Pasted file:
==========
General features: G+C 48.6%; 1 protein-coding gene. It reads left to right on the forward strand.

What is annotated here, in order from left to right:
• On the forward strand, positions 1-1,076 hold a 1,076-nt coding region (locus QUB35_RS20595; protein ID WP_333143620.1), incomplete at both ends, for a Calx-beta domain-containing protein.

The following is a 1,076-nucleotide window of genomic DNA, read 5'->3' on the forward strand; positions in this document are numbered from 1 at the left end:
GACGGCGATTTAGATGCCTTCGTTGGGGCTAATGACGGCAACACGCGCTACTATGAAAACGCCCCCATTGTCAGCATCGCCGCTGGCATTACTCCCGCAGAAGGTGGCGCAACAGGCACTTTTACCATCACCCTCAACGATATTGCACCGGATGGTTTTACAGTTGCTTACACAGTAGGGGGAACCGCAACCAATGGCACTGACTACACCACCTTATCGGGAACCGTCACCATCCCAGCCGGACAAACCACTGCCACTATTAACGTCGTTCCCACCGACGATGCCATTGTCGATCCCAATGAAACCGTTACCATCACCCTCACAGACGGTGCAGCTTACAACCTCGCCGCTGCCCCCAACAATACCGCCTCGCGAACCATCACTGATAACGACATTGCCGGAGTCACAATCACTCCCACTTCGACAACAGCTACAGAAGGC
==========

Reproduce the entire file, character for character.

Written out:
General features: G+C 48.6%; 1 protein-coding gene. It reads left to right on the forward strand.

What is annotated here, in order from left to right:
• On the forward strand, positions 1-1,076 hold a 1,076-nt coding region (locus QUB35_RS20595; protein ID WP_333143620.1), incomplete at both ends, for a Calx-beta domain-containing protein.

The following is a 1,076-nucleotide window of genomic DNA, read 5'->3' on the forward strand; positions in this document are numbered from 1 at the left end:
GACGGCGATTTAGATGCCTTCGTTGGGGCTAATGACGGCAACACGCGCTACTATGAAAACGCCCCCATTGTCAGCATCGCCGCTGGCATTACTCCCGCAGAAGGTGGCGCAACAGGCACTTTTACCATCACCCTCAACGATATTGCACCGGATGGTTTTACAGTTGCTTACACAGTAGGGGGAACCGCAACCAATGGCACTGACTACACCACCTTATCGGGAACCGTCACCATCCCAGCCGGACAAACCACTGCCACTATTAACGTCGTTCCCACCGACGATGCCATTGTCGATCCCAATGAAACCGTTACCATCACCCTCACAGACGGTGCAGCTTACAACCTCGCCGCTGCCCCCAACAATACCGCCTCGCGAACCATCACTGATAACGACATTGCCGGAGTCACAATCACTCCCACTTCGACAACAGCTACAGAAGGC